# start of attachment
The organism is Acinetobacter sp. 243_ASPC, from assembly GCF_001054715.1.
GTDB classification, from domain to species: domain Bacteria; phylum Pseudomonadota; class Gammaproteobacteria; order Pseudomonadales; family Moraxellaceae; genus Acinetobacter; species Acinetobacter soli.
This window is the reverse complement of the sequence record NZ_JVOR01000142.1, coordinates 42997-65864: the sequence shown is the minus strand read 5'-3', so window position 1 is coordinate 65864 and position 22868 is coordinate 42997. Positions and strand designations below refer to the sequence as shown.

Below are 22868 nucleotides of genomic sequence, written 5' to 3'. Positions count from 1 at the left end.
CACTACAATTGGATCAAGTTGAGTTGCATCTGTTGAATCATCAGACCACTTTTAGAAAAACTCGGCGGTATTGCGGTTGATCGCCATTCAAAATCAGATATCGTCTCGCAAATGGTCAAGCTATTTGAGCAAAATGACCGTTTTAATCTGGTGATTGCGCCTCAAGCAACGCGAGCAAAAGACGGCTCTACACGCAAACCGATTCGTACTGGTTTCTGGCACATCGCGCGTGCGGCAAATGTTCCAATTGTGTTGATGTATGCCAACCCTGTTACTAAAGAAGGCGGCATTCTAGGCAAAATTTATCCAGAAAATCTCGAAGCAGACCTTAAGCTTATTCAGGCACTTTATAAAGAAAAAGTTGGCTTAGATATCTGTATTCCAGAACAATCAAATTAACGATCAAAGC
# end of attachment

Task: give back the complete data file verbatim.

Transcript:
The organism is Acinetobacter sp. 243_ASPC, from assembly GCF_001054715.1.
GTDB classification, from domain to species: domain Bacteria; phylum Pseudomonadota; class Gammaproteobacteria; order Pseudomonadales; family Moraxellaceae; genus Acinetobacter; species Acinetobacter soli.
This window is the reverse complement of the sequence record NZ_JVOR01000142.1, coordinates 42997-65864: the sequence shown is the minus strand read 5'-3', so window position 1 is coordinate 65864 and position 22868 is coordinate 42997. Positions and strand designations below refer to the sequence as shown.

Below are 22868 nucleotides of genomic sequence, written 5' to 3'. Positions count from 1 at the left end.
CACTACAATTGGATCAAGTTGAGTTGCATCTGTTGAATCATCAGACCACTTTTAGAAAAACTCGGCGGTATTGCGGTTGATCGCCATTCAAAATCAGATATCGTCTCGCAAATGGTCAAGCTATTTGAGCAAAATGACCGTTTTAATCTGGTGATTGCGCCTCAAGCAACGCGAGCAAAAGACGGCTCTACACGCAAACCGATTCGTACTGGTTTCTGGCACATCGCGCGTGCGGCAAATGTTCCAATTGTGTTGATGTATGCCAACCCTGTTACTAAAGAAGGCGGCATTCTAGGCAAAATTTATCCAGAAAATCTCGAAGCAGACCTTAAGCTTATTCAGGCACTTTATAAAGAAAAAGTTGGCTTAGATATCTGTATTCCAGAACAATCAAATTAACGATCAAAGC